Spain has been a centre of Roman, Islamic, Christian and colonial empires which have turned the nation into open-air museum of wonders that move, inspire and send you home with a changed perspective on life.

There are 43 UNESCO sites in Spain – the third-most of any country in the world – including the Christian world’s most famous pilgrimage site, the only preserved Islamic palatine (imperial) city, groundbreaking contributions to the Industrial Revolution and the original documents in which colonialists planned discovery and conquest of the New World.

Coupled with outstanding natural beauty, there’s not enough time even in a yearlong trip to see all the country has to offer.

So to help you scratch the surface of stunning Spain, we’ve gathered together nine UNESCO World Heritage Sites that you just can’t miss on your next Spanish holiday.

The Alhambra palace and fortress is world-famous for its ornate decorations that tell the story of Muslim Spain through Arabic writing, mathematical patterns and symbolic motifs. Source: UnSplash

1. Alhambra

Alhambra, Generalife and Albayzín, Granada

Location: Granada, Andalucia

Ticket price: €14+ (to see inside the palace book a tour in advance)

Opening times: 08:30-20:00 in high season and 08:30-18:00 in low season (night tours available)

The Alhambra fortress in Granada is home to Spain’s finest example of Islamic art and architecture. It was among the first Spanish monuments inscribed into the UNESCO World Heritage list in 1984, alongside the Albayzin residential district allowing a precious glimpse into daily life in Muslim Spain.

The Alhambra was the dwelling place of the Nasrid kings, who ruled southern Spain for 250 years and were the last Muslim dynasty before the fall of Granada in 1492. Structures are remarkably in tact, with ancient irrigation systems still functioning, and breathtaking architecture of Islamic epigraphy world-famous for ‘talking’ to visitors of the religious, political and poetic world of Muslim Spain.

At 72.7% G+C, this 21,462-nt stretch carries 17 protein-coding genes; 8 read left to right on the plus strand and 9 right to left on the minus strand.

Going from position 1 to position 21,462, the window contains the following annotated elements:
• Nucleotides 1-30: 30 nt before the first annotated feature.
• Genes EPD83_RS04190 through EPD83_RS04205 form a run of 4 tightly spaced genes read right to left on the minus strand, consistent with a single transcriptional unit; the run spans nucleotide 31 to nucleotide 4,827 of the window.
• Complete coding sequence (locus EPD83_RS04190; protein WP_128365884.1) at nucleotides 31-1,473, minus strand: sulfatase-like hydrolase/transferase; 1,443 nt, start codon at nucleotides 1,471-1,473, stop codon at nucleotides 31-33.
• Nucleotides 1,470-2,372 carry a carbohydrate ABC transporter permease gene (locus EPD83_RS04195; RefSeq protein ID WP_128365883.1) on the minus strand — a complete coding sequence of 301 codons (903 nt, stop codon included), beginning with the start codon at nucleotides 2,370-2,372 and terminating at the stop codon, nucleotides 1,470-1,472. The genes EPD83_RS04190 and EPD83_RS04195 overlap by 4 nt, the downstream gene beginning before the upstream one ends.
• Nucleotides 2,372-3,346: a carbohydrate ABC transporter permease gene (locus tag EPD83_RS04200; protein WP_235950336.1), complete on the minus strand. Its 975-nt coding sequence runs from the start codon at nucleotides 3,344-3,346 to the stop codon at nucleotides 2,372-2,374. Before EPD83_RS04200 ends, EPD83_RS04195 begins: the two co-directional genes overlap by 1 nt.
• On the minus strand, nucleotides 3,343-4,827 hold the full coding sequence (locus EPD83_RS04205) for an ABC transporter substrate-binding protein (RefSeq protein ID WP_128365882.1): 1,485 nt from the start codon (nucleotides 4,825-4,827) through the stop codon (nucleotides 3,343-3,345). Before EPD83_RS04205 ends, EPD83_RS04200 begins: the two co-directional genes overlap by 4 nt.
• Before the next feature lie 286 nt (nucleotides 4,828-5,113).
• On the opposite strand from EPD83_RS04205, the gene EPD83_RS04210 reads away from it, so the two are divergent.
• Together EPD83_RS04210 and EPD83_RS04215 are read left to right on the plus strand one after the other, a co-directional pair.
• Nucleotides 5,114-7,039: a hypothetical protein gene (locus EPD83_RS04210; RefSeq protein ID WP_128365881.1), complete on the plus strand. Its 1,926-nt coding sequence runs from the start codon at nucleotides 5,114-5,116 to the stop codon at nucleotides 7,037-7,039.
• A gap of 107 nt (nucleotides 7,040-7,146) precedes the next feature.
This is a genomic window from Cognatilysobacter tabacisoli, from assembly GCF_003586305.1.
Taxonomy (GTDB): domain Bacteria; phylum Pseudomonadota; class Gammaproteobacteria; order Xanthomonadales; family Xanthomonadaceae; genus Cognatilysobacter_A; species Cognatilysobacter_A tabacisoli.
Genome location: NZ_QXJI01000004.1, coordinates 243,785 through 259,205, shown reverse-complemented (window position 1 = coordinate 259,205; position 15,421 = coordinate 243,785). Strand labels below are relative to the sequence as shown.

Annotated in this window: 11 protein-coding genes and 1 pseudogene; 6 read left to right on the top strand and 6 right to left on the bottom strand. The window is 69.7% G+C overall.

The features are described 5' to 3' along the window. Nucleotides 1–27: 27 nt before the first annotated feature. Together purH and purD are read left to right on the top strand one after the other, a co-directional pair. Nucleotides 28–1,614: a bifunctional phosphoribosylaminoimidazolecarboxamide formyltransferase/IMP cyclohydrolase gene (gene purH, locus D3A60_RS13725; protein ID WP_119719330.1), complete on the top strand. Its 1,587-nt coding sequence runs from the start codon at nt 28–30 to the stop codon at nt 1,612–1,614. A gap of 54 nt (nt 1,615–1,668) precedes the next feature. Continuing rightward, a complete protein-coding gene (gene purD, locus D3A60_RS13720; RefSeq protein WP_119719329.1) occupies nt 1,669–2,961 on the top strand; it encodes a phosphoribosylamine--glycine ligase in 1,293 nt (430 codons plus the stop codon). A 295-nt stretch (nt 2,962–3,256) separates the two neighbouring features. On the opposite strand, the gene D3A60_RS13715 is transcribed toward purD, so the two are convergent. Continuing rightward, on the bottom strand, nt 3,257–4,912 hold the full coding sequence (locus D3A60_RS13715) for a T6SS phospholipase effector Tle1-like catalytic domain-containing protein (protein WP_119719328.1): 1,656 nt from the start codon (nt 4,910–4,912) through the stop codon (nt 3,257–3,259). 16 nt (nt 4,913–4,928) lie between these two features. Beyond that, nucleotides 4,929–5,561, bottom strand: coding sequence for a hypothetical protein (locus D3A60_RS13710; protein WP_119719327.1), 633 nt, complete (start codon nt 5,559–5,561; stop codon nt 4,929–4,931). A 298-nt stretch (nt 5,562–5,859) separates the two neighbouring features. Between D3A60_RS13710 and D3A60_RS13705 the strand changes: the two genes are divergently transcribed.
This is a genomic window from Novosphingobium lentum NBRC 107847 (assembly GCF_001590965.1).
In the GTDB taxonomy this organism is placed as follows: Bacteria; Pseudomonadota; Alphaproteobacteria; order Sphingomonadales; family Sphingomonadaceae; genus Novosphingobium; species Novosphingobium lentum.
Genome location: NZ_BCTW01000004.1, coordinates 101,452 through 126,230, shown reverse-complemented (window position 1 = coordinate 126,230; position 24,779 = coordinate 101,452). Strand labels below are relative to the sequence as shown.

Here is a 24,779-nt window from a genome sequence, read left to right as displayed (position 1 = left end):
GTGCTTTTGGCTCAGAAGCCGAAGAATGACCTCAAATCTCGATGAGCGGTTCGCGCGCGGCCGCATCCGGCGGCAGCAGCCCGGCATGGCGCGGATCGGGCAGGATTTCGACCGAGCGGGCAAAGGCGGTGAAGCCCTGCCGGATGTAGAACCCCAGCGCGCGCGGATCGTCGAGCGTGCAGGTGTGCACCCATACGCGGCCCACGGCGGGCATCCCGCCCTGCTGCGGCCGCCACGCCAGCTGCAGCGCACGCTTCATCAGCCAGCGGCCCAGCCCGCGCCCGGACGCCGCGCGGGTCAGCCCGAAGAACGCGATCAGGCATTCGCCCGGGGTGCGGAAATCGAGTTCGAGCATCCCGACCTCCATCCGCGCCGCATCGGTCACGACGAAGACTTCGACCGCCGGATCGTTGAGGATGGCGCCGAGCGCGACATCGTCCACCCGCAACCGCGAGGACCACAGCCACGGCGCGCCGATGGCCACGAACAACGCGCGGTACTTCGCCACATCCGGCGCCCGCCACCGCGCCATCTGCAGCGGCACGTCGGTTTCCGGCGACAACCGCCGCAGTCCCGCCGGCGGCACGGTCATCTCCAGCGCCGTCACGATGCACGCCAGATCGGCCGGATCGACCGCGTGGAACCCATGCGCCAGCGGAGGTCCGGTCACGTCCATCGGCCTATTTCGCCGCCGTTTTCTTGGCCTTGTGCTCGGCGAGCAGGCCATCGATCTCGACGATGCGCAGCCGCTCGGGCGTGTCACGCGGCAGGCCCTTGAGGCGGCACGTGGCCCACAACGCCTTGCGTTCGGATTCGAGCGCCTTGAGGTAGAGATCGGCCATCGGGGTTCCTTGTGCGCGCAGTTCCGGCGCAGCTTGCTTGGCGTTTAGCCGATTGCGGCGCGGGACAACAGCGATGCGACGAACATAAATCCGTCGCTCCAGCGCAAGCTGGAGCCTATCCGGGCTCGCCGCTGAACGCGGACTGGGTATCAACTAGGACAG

The Alhambra was the last site of Islamic rule in Western Europe, which once reached into southern France. When Abu Abdallah Muhammad XII surrendered the keys to King Ferdinand and Queen Isabella he famously said “these are the keys to paradise”. A Spanish legend continues that as Boabdil – as he is known – fled to Morocco in exile he broke down on his last view of the magnificent capital at a viewpoint named Suspiro del Moro (Moor’s Sigh). His mother raged: “You do well, my son, to cry like a woman for what you couldn’t defend like a man”. The debate whether Muhammad XII saved a tolerant people from persecution and slaughter in Christian Spain, or ran in cowardice, continues to this day.

The Moorish-era Alcazar in Seville makes up part of the Andalucian capital’s UNESCO World Heritage Site listing, alongside the Archivo de Indias and the city’s Cathedral de Sevilla. Source: UnSplash

2. Archive of the Indies

Cathedral, Alcázar and Archivo de Indias in Seville

Location: Seville, Andalucia

Ticket price: Free

Opening times: 09:30-17:00 (closed on Mondays and major holidays)

The Archive of the Indies is housed in one of three buildings that make up the UNESCO complex in the heart of Seville, the capital of southern Andalucia. The buildings are the Cathedral of Seville, the Royal Alcazar of Seville and the ancient Lonja de Seville, which houses the General Archive of the Indies.

Each of the three buildings are magnificent in their own right: the Cathedral of Seville is the largest Gothic building in Europe which boasts an Islamic-era (1238) minaret and houses the tomb of Christopher Columbus; the Alcazar dates back to the 10th century as the home of the Islamic Almohad ruler and housed both the Admirals’ Hall and House of Trade from where Spain managed its colonisation of the Indies; the Lonja houses the most important documents of Spain’s discovery and colonisation of the New World.